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Rakennamme sinut

3.60  ·  Rating Details  ·  2,630 Ratings  ·  142 Reviews
Jälleen kerran Philip K. Dickiä kiehtovat omapäiset robotit, nyrjähtäneet ihmissuhteet ja reistailevat mielet.

Kun sähköurut eivät käy enää kaupaksi, vaihtaa oregonilainen soitintehdas alaa ja rupeaa valmistamaan täydellisiä jäljennöksiä historiallisista henkilöistä ? robotteja, jotka näyttävät esikuviltaan, puhuvat, ajattelevat ja tuntevat kuin esikuvansa.

Suuret suunnitelm
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Paperback, 240 pages
Published January 1998 by Like (first published 1972)
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Community Reviews

(showing 1-30 of 3,000)
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Lyn
Jan 04, 2016 Lyn rated it really liked it  ·  review of another edition
I want Wes Anderson to make this into a movie.
I want Wes Anderson to make this into a movie.
I want Wes Anderson to make this into a movie. Starring Paul Giamatti, Oliver Platt, Abigail Breslin, Kevin Spacey and John Cusack.

We Can Build You, first published in 1972 could have been one of Dick’s best novels, but his was an inconsistent genius and that is evident here. I will go way out on a limb here, but this could also be seen as the anti-The Fountainhead, setting Rand’s objectivism on its ear
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Darwin8u
Apr 29, 2016 Darwin8u rated it liked it  ·  review of another edition
Shelves: 2015
“Hell,' I said, 'love is an American cult. We take it too seriously; it's practically a national religion.”
― Philip K. Dick, We Can Build You

description

Is this a PKD novel? Does it contain?

1. Madness? Yes.
2. Paranoia? Yes.
3. Simulacra? Yes.
4. Hallucinations? Yes.
5. Funky inventions? Yes.
6. Metaphysical explorations of what it means to be alive? Hell yes.
7. Loneliness? Yes.
8. Theology? Not so much.
9. A Fascist-type government? Yes, subtle, but yes (see comments below).
10. A Large Omnipresent Industry? Yes.
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Maureen
Oct 31, 2011 Maureen rated it it was amazing  ·  review of another edition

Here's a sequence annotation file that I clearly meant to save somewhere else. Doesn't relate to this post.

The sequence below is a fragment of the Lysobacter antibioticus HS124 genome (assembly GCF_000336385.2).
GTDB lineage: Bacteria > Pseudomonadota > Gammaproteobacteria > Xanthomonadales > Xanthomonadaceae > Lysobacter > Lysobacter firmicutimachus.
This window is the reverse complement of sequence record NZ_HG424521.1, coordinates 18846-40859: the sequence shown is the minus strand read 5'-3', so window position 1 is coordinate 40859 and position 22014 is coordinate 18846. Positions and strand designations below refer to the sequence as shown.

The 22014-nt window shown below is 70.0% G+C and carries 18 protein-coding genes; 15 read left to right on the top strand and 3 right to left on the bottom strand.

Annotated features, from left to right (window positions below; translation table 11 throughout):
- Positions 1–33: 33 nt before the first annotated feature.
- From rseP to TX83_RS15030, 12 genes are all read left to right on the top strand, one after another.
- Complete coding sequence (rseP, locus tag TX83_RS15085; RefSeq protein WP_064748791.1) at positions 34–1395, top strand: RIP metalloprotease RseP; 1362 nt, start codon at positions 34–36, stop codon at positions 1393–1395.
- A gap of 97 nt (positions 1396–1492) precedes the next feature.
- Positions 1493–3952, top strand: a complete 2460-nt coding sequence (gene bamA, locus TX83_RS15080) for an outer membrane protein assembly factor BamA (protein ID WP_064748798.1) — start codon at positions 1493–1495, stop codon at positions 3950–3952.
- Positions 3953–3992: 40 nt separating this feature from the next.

Shelves: 2011, novels
We Can Build You, as a novel, is perhaps as schizophrenic as its characters are. It begins by introducing the narrator, Louis Rosen, co-owner of a not entirely legitimate distributor of organ and spinet pianos with Maury Rock aka Frauenzimmer. Maury's daughter, eighteen-year old Pris has recently been let out of a mental hospital on an out-patient basis: in this world radiation has not only caused physical deformities but mental ones and a large segment of the population functions (or doesn't, a ...more
Kartik
Mar 31, 2016 Kartik rated it really liked it  ·  review of another edition
As with all other Philip K Dick novels, this is set in a dystopian America in the future. Louis Rosen (from whose POV the book is in) and his associate Maury Rock manufacture electric organs and spinets. Rock comes up with am idea - To mass produce simulacra (lifelike androids designed to closely simulate individuals) for Civil War reenactments. Add to this mix several characters whose strong personalities clash, trapping Rosen and derailing his company's plans.

With this, the story dissolves int
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Jim
Jul 26, 2015 Jim rated it it was amazing  ·  review of another edition
Shelves: scifi
This Philip K. Dick novel is like two different novels cobbled together. Except, it works. Partly because the "heroine" of We Can Build You -- Pris Frauenzimmer -- is probably the most repulsively attractive heroine I have ever seen in a Dick novel. It is Pris who holds the two parts together, first by her building an artificial Abraham Lincolm and Edwin Stanton who are actually characters in their own right; and secondly, by her father's partner's (Louis Rosen) obsession with the raven-haired e ...more
Monk
Feb 14, 2011 Monk rated it did not like it  ·  review of another edition
So much for me becoming a Philip K Dick fan. To try to capture the story line would be next to impossible, as the book lacks helpful elements such as a beginning, middle and end. At times, it is about the extent to which androids are more or less alive than humans. At other times, it is an irrational love story. Finally, it becomes the story of a person's decent into apparent madness. But there are too many problems with this thing to keep track of. First, the book might work better as a Kurt Vo ...more